10 DIY Materials You Should Get Rid of Right Now

published Mar 16, 2021
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Credit: Joe Lingeman

So you love to DIY? Whether you’re fond of hacking your own built-ins, creating a cool accent wall, or even redoing a kitchen, you likely have some pretty awesome things to show for this passion. You’ve also probably also accumulated a lot of stuff, from glue to bolts, to power tools, and beyond. But here’s the thing: You don’t need to hold onto it all. In fact, there’s plenty of stuff you shouldn’t be holding onto. 

Yes, clutter is one issue. But the larger issue at hand is that when DIY supplies are past their prime, they fail to function the way you want them to. This can interfere with the end result of your project or, worse, present a safety issue. 

Think you might be holding onto a few too many things? Here’s what the pros say you should get rid of right away. 

1. Old Paint

If your paint has separated—especially an oil-based paint—that’s a pretty good sign that it’s time to toss it. “It’s really hard to mix that yourself without a tool, like a paddle attached to a drill,” says Tamara Day, host of HGTV’s hit show “Bargain Mansions.” And it’s not worth using improperly mixed paint, because it will give you inconsistent color and finish, says Day. 

To prevent this from happening in the first place, put a layer of plastic wrap in the paint can, touching it to the surface of the paint, says Day. This helps prevent air from getting in and creating that skimmed-over layer. Rather than keep the whole can, you can also keep a sealed plastic baggie of the color in a safe place in each room for quick touch-ups. 

2. Separated Stain

Like pain, stain will separate and become unusable over time — especially if exposed to air or fluctuating temperatures. “It’s important to push down on the center of the lid when closing it,” says Eamon Lynch, director of warranty service at Power Home Remodeling. “By pushing down in the center and tamping around the perimeter of the lid, you force out any excess air which produces a stronger seal.” A telltale sign you’ve closed the stain correctly? The lid should appear to be slightly concave.

3. Misshapen Paint Brushes

“When the paint brush has stopped holding its shape, it’s time to let it go,” says Day. If your paint brush isn’t structured the way it’s supposed to be, you’ll get streaks or inconsistent colors. For minimal defects, you can try soaking the brush in turpentine and trying to manipulate it back into shape, says Day. Also, if the brush is shedding — or losing its bristles— toss it. “That’s the kiss of death for a paint job,” Day says.

4. Dried-out Glue

If the glue is hard as a rock, it’s useless. How fast glue dries out is all about how much air is getting in there, says Day. For glues like super glue or wood glue, put a pin or tack in the nozzle before you put the cap on. And, of course, make sure the cap is on nice and tight. 

5. Crusty Caulk

The same concept applies to caulk, says Day. The key is filling the whole in the nozzle before you put the lid on. “There’s no salvaging it once it’s dry,” she says.

6. Solidified Spackle

Spackle is notorious for drying out quickly, says Lynch. “Think about a drywall bucket with tabs or fastening points along the lid that guarantee a tight seal,” he says. “If any of the tabs aren’t fully engaged with the bucket itself, it allows air to enter and hardens your spackle, ruining it for future home projects.” If you pick up a bucket of spackle and notice one of the tabs is loose, throw it away. The lid should be difficult to remove; if it’s easy to take off, the spackle was most likely exposed to air and should be discarded, he explains.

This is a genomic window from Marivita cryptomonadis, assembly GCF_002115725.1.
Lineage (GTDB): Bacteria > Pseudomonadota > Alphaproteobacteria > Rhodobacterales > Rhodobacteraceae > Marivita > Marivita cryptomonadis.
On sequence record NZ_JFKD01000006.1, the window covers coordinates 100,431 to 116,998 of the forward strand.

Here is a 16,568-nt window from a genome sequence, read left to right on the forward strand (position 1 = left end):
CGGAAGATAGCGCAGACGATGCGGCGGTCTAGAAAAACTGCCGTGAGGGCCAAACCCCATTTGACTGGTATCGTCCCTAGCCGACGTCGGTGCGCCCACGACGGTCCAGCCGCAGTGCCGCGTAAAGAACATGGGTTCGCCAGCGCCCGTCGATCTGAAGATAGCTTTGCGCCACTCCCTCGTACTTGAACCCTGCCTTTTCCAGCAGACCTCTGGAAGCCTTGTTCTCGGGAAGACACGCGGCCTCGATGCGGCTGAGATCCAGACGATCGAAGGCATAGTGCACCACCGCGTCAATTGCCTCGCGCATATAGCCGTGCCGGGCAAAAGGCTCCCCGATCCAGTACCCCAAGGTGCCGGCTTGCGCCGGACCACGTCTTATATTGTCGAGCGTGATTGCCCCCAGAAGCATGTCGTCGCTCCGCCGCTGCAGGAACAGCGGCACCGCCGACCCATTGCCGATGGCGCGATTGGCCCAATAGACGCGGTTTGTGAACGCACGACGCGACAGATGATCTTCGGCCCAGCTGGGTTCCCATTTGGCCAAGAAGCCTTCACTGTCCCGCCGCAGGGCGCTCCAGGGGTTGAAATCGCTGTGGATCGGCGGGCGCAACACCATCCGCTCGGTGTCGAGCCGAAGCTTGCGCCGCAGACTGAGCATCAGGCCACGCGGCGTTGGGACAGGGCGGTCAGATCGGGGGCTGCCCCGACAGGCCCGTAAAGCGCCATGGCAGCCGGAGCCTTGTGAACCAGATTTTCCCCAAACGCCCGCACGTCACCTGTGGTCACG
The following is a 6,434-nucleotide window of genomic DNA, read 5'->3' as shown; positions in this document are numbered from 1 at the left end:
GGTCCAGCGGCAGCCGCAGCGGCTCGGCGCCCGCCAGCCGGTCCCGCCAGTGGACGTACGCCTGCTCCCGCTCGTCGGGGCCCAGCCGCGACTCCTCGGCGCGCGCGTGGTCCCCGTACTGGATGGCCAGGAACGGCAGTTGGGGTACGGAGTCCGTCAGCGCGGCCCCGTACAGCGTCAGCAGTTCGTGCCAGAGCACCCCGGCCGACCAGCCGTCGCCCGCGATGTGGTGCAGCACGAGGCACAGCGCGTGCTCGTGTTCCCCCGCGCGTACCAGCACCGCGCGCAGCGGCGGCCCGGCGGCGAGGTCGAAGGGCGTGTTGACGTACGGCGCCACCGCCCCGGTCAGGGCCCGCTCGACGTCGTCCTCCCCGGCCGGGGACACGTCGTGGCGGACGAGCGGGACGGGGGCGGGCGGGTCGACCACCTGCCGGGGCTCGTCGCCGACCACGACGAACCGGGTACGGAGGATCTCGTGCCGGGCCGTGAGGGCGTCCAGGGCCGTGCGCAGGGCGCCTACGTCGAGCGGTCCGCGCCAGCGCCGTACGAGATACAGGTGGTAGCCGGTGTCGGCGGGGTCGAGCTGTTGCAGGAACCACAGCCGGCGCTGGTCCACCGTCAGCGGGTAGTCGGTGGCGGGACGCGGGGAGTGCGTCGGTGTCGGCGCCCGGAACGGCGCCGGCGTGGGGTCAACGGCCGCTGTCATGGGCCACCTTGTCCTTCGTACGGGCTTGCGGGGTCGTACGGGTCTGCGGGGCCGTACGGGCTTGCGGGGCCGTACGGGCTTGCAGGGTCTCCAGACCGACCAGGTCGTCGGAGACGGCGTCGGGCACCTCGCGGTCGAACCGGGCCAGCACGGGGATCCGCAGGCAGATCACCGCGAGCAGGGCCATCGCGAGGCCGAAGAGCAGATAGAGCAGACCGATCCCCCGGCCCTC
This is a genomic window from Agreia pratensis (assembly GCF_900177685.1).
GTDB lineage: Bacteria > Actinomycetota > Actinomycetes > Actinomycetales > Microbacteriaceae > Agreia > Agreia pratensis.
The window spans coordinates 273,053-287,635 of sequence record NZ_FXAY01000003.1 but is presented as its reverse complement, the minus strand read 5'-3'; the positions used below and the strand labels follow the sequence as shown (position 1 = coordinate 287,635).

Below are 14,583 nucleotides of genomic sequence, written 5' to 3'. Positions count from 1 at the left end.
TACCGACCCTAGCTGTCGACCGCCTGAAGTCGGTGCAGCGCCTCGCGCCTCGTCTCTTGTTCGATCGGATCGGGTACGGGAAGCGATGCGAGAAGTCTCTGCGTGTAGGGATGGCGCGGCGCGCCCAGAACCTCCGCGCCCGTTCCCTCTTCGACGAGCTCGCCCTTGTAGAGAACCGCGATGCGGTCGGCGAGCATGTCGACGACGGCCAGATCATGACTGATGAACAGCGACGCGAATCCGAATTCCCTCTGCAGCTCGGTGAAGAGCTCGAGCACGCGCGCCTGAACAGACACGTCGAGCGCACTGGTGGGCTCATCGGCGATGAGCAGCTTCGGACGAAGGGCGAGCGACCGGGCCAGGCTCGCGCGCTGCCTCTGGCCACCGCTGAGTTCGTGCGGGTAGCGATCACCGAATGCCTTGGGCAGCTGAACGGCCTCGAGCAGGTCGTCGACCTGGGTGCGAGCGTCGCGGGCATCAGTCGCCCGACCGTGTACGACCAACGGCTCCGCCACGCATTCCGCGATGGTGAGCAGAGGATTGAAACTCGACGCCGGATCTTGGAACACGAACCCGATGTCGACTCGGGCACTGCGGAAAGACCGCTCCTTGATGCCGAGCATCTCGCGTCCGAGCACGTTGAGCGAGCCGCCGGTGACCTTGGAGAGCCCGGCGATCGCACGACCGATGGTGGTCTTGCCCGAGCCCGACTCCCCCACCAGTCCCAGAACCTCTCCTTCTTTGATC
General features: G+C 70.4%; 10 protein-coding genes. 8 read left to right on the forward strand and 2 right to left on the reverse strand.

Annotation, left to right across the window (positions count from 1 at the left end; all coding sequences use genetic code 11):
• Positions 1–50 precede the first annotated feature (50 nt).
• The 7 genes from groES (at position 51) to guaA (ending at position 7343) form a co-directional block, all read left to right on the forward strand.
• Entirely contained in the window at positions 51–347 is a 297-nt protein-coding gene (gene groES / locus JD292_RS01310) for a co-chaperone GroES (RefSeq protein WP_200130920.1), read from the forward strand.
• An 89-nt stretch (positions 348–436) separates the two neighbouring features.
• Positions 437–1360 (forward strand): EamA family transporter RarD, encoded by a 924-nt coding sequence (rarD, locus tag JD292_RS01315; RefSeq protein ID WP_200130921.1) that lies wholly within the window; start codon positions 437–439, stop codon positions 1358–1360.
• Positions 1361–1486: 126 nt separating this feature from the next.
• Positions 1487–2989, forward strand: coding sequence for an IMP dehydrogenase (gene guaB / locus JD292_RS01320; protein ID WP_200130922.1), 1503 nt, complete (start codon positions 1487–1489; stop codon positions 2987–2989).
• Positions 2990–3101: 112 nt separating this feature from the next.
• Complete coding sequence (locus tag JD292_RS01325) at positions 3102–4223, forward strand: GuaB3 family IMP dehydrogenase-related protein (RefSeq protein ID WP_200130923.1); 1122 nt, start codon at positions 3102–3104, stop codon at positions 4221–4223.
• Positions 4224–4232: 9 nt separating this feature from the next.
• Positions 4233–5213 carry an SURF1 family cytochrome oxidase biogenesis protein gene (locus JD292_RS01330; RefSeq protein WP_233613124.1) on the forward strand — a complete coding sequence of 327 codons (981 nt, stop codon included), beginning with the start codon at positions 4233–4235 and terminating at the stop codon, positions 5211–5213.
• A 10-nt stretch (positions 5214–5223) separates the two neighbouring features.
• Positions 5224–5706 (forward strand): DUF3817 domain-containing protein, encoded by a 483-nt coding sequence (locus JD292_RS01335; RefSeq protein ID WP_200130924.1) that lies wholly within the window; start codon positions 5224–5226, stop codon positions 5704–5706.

7. Goopy or Dried-out Painter’s Tape

Again, it all comes down to storage. If you store tape, be it painter’s tape or masking tape, in your garage where it’s constantly going from hot to cold and back again, it’s sure to have a shorter lifespan, says Day. And if your tape goes bad, you won’t get that seal you’re looking for when you paint over it, making it harder to get those nice, crisp lines. To help extend the useable lifetime of tape, stick it in a plastic bag and try to keep it in temperate conditions, says Day. 

8. Wallpaper Paste

Mix just enough wallpaper paste to last for one day’s labor, says Rosie Axford, co-founder of design resource Wicklewood. Wallpaper paste has a very limited shelf life of just one to two weeks — and only if it is kept in an airtight container. “If the paste becomes too runny, chuck it—this means it’s not usable anymore,” she says. 

9. Old Wood

Though it may be tempting to hang onto old wood with the hope that it’ll save you on that next project, wood is a food source for mold-like growth and if it becomes damp, it can easily bend, warp or rot, and be an invitation for pests, says Lynch. “If your wood isn’t properly stored off the ground in a drier environment, it’s safer to throw it out and opt for new lumber, which will last longer over time.”

It’s worth noting that wood also becomes heavier with time from things like added moisture, says Lynch. “When you’re ready to dispose of it, you may be charged by the weight of the waste product, so the longer you wait and the more moisture that your wood collects, the heavier it becomes and the more expensive throwing it out becomes.”

10. Damaged or Broken Tools

Old and broken tools not only take up space but in worst cases, can pose a safety issue. Make sure any tools with blades are kept dry so they don’t rust, says Day. You might be able to remove rust off tools using rust remover or even vinegar — plus lots of persistence — but if you’re unable to get it to budge, the tools aren’t usable. Also make sure any mechanical, gas-powered tools, such as lawnmowers, are oiled. And aim to have these types of tools checked and serviced at least once per year, depending on usage.